Monday, December 16, 2013

The Pleasures of Reading, Viewing, and Listening in 2013, pt.12: Andrea Hairston

Science Fiction and Fantasy Define Our Humanity
by Andrea Hairston

I never have enough time to read all that I want to read. Still, my local bookseller, Broadside Books, rejoices to see me walk in the store. I collect the books I want to read, even when I am too jammed-up to get to pleasure reading. Delicious books are stacked around my house and office, towers looming over all that I do—millions of pages, curling in humidity and sighing out dust. Books chatter, whisper, and bray at me. But, this is not horror. It’s romance. Books are very seductive, very compelling. A juicy book is my reward for doing the tedious or odious tasks I don’t really want to do, but have to slog through. Books are what I use to persuade myself not to waste precious time dithering. A book-reward snaps me right out of the deadliest of procrastination fits. 

SuperCooperators: Altruism, Evolution, and Why We Need Each Other to Succeed by Martin A. Nowak with Roger Highfield was the book that helped me clean my office—which was suffering from four years of writing and teaching mess! Theoretical biologist Nowak argues that cooperation is competitive—it allows us to succeed in the struggle for survival. Altruism evolves. Morality is in the genome. Reasonable, slightly unpredictable generosity trumps selfish, rigid, fire and brimstone, dog-eat-dog genes. Nowak’s research points to cooperation not competition as underpinning innovation. Cooperation is the architect of creativity throughout evolution and the impetus for the evolution of our big brain. Stories facilitate cooperation. Stories and storytelling allow us to be shapeshifters and mind readers. These same ideas are brought up in other books that I enjoyed while digging out my desk and trying to make space for my next writing projects:

James Gleick’s The Information: a history, a theory, a flood

Annalee Newitz’s Scatter, Adapt, and Remember: How Humans Will Survive a Mass Extinction

Pat Shipman’s The Animal Connection: A New Perspective on What Makes Us Human

Brian Hare and Vanessa Woods’s The Genius of Dogs

Frans De Waal’s The Bonobo and the Atheist: In Search of Humanism among the Primates.

Our ability to be social animals relating to others with large memories, big vocabulary, and a repertoire of strategies based on accumulated knowledge that we didn’t directly experience (stories) is a defining quality of our humanity. It doesn’t give us sovereignty; it doesn’t make us the only subjects, but living in the shadow of the future has a marvelous impact on us.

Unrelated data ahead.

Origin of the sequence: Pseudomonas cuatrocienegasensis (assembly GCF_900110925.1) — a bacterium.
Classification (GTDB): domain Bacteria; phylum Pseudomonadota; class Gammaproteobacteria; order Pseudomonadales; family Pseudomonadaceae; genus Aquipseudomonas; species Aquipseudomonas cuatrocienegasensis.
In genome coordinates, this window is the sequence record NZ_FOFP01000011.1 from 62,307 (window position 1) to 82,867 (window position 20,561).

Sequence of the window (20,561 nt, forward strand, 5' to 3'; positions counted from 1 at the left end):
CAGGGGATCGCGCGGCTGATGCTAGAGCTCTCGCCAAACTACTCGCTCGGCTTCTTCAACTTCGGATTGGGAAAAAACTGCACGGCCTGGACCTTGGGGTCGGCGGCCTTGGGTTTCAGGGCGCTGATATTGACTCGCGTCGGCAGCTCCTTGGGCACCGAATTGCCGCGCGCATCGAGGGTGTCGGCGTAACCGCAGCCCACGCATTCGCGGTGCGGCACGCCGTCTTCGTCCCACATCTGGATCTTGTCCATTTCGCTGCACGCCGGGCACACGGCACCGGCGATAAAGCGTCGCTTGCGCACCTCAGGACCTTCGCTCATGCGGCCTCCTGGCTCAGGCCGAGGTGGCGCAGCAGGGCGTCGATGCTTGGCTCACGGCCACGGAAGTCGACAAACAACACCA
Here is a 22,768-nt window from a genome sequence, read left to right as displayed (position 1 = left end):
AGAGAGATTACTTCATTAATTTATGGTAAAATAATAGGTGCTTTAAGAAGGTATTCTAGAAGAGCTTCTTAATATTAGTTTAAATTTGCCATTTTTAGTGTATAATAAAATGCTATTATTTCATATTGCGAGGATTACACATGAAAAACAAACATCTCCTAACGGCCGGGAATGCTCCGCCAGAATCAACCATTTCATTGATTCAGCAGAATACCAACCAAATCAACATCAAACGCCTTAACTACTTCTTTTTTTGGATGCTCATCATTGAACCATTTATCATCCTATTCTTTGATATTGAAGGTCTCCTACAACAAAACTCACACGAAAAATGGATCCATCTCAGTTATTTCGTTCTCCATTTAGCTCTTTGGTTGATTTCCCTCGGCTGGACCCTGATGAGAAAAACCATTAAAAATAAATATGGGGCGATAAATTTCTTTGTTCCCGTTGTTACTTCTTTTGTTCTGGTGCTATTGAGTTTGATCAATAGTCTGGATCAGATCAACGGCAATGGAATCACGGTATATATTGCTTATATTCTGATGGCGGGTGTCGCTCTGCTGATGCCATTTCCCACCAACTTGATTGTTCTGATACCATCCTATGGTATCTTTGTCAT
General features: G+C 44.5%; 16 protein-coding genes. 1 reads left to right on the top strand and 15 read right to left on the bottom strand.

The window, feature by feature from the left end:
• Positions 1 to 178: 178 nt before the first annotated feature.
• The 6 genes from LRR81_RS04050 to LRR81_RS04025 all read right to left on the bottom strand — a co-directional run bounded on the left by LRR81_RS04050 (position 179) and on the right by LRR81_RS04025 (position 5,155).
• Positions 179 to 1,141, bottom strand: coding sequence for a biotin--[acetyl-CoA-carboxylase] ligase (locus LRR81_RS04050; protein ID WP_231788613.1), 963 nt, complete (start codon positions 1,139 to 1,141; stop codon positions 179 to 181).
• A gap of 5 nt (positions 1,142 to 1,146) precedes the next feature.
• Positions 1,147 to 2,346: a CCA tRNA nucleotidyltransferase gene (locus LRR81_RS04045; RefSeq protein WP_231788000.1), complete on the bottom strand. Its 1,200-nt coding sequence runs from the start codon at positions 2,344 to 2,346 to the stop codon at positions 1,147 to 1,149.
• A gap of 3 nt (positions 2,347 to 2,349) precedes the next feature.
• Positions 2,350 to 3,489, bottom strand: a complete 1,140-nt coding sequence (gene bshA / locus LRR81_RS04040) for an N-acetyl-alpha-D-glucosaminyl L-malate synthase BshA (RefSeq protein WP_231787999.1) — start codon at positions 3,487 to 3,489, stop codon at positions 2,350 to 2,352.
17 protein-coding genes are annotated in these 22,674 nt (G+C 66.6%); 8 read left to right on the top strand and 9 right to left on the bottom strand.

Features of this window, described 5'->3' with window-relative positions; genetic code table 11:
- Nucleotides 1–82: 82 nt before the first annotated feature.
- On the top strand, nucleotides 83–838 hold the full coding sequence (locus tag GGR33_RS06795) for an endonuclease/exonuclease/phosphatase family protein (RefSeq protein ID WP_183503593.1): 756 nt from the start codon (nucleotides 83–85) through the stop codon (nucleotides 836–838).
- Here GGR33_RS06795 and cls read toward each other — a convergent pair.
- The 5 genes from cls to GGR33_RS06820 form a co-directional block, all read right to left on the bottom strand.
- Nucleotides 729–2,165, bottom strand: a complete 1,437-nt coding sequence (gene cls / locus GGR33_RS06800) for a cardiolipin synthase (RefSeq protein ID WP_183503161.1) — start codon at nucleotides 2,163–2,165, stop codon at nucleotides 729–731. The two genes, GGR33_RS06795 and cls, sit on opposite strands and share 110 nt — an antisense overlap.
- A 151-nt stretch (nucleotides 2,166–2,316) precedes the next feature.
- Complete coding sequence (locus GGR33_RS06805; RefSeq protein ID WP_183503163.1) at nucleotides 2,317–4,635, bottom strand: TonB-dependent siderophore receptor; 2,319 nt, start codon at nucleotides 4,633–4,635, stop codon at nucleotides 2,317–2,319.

Science Fiction and Fantasy define our humanity!

Besides binging on non-fiction related to cooperation, evolution, and humanity, I got into near future techno-thrillers. I particular enjoyed Homeland by Cory Doctorow and Blackout by Marc Elsberg. Unfortunately, Blackout has not been translated from German into English yet—but you could get it in Japanese! Range of Ghosts by Elizabeth Bear was a rip-roaring adventure-fantasy and an imaginative exploration of gender, power, and possibility. Bear’s dramatic mix of procreative power, wizardly magic, and necromancy was a seductive read.

I watched Season 2-5 of Fringe—no commercials, just straight story on the DVD. Watching Olivia Dunham save the world from evil geniuses (cut off from their emotions) before drifting into dreams was my summer rest and inspiration. The film that stayed with me was Any Day Now, starring Alan Cumming, Garret Dillahunt, and Isaac Leyva.  Any Day Now tells the story of a teenager with Down syndrome abandoned by his parents and taken in by two gay men in the 1970’s. The couple want to make a family with the boy but social services and the courts get in their way.

I have to give a shout out to my students this semester in Playwriting and Black Women Playwrights Interrupting the Master Narrative. The students’ final projects and plays were a treat to read, which made grading particularly painless. More importantly, the students offered marvelous insights, engaging dramatic narratives, and much hope for future books, play, novels, and films.


Andrea Hairston is the Artistic Director of Chrysalis Theatre and has created original productions with music, dance, and masks for over thirty years. She is also the Louise Wolff Kahn 1931 Professor of Theatre and Afro-American Studies at Smith College. Her first novel from Aqueduct Press, Mindscape, won the Carl Brandon Parallax Award and was shortlisted for the Phillip K Dick Award and the Tiptree Award. Her second novel, Redwood and Wildfire, published by Aqueduct in 2012, won the James Tiptree Jr. Award as well as the Carl Brandon Kindred Award. She will be a guest of honor at the 2014 Readercon. Her next book, Lonely Stardust: Two Plays, a Speech, and Eight Essays, will be released by Aqueduct in April.

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